Sediment studies rule out impact as cause of ancient cold spell.
The controversial theory that a comet impact sent Earth into a sudden climate chill nearly 13,000 years ago has been dealt a serious blow, according to scientists who have analysed sediments from the time.
The cool period, known as the Younger Dryas, coincided with the disappearance of the Clovis culture of North American humans and the large mammals they hunted. Most scientists think that the cold snap was triggered by a flood of fresh water from a breaching lake that disrupted the northern Atlantic ocean circulation.
But an alternative theory claims that sediments from that time contain a host of evidence — including carbon spherules and iridium — implicating a massive comet impact as the culprit (see Nature 447, 256–257; 2007). The proposition was attractive, as it claimed to explain both the rapid climate change, and the sudden die-off of humans and animals at the time.
A series of publications has since challenged each piece of cometary evidence, save one — nanodiamonds, supposedly created by the comet's impact shock.
Materials scientist Tyrone Daulton of Washington University in St Louis, Missouri, and his colleagues now say that these nanodiamonds are actually aggregates of the carbon materials graphene, graphane and their oxides1. "I believe the earlier reports are in error," says Daulton. "If you don't pay close attention, you can fool yourself to think something is a diamond when it is not."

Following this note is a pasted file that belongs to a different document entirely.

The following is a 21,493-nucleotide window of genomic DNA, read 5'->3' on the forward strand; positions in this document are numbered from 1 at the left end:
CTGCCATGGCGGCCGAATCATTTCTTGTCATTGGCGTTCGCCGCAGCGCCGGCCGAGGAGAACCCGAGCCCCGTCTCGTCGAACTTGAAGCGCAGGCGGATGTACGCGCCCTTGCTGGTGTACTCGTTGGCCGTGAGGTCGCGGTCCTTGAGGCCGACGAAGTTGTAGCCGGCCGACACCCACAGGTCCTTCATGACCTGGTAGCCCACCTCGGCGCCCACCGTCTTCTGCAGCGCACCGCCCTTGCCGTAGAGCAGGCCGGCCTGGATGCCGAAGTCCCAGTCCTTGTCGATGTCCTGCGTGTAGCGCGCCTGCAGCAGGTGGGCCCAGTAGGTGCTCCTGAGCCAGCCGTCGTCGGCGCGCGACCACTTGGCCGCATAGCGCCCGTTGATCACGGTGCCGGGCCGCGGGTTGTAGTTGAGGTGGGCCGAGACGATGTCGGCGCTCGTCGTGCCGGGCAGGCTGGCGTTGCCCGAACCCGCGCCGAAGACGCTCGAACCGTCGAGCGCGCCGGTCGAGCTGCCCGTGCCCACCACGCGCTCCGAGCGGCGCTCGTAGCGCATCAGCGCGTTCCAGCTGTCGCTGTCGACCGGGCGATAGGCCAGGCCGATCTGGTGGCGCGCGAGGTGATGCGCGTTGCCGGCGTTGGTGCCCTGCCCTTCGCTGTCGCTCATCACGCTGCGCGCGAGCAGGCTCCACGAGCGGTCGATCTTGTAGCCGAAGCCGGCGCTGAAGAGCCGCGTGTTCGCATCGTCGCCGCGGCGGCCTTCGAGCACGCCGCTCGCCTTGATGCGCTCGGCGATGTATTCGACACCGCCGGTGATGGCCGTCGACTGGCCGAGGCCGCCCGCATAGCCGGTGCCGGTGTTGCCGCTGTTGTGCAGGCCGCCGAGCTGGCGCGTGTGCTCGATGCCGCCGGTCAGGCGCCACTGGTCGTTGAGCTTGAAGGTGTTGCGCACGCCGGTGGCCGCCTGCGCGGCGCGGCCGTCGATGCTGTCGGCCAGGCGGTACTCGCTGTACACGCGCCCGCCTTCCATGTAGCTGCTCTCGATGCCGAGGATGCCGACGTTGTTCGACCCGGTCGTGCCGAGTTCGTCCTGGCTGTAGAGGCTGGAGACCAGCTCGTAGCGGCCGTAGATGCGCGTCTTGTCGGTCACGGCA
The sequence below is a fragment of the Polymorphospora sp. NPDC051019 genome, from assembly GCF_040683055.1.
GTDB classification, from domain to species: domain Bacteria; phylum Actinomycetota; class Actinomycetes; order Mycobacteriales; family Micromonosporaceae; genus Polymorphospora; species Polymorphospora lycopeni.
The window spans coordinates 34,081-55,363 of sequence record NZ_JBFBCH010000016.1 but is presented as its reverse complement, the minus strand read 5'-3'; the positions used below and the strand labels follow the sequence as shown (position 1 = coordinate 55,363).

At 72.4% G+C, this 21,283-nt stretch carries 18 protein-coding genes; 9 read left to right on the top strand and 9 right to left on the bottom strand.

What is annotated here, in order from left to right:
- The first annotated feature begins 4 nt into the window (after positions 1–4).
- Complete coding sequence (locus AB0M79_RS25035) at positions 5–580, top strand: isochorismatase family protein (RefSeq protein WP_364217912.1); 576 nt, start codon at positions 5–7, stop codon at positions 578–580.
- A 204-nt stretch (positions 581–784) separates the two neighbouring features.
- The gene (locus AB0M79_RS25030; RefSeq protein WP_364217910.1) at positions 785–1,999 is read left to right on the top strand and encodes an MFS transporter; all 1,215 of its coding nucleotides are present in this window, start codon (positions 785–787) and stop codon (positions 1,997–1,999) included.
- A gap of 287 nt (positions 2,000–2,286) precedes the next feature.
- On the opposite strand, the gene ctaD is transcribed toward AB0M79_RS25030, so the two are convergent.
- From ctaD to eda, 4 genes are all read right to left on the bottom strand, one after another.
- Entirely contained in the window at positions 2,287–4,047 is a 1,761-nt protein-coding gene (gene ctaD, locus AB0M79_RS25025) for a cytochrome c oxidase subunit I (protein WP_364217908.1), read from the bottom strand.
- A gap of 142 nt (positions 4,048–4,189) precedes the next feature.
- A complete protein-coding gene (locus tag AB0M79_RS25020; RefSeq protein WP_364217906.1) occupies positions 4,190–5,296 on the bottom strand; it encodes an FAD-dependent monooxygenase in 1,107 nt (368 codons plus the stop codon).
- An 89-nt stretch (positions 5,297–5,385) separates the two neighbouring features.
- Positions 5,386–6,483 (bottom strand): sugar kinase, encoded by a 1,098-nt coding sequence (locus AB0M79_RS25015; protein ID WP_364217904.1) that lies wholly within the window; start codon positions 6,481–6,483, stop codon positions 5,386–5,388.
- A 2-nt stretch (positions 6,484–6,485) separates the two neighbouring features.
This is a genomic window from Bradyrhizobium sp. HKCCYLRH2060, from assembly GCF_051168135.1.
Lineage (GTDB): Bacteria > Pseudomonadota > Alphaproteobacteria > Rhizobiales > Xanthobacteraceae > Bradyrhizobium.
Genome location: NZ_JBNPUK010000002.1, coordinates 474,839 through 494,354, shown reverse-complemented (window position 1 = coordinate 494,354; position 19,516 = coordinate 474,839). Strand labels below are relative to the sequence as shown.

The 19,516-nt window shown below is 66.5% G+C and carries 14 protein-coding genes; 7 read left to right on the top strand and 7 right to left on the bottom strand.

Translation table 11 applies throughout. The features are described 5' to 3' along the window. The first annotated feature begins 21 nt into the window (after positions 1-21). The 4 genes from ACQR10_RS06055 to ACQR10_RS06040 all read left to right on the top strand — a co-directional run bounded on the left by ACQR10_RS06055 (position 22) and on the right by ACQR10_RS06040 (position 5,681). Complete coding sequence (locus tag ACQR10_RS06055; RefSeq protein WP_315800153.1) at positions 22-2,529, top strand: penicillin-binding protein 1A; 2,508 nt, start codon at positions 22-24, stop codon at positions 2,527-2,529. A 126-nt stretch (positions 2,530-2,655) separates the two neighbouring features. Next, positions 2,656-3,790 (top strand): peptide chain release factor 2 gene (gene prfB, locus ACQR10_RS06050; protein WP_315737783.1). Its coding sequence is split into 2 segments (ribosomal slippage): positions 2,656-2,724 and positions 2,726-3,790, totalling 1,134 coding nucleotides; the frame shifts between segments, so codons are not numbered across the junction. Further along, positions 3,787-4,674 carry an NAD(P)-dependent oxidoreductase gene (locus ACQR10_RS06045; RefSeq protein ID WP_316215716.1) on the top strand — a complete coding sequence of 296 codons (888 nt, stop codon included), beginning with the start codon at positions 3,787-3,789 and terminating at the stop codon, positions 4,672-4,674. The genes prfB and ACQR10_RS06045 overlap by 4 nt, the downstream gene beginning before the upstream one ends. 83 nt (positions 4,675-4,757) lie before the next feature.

The study, published in Proceedings of the National Academy of Sciences (PNAS), "is a very convincing analysis by a world expert", says Peter Heaney, a mineralogist at Pennsylvania State University in University Park, who was not involved in the research.
But the lead author of two earlier comet-impact papers, Douglas Kennett, an archaeologist at the University of Oregon in Eugene, calls the study "fundamentally flawed science". "The claim we misidentified diamonds is false, misleading and incorrect," he adds, although he declined to specify his objections.
Daulton's paper comes hot on the heels of work by Nicholas Pinter, a geoarchaeologist at Southern Illinois University in Carbondale and a co-author on the PNAS study.
Pinter and his colleague Andrew Scott of the Royal Holloway, University of London in Egham went to three of the sites where Kennett's team had found nanodiamonds. As well as providing samples for Daulton's study, they also looked for carbon spherules.
What they found instead was hardened fungal material and faecal matter from arthropods that looked similar to carbon spherules2.
Kennett and his team also dispute this finding, and he says that they will be writing to PNAS to "expose the major flaws in the Daulton paper".
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Dalton, R. Comet theory carbonized. Nature (2010). https://doi.org/10.1038/news.2010.441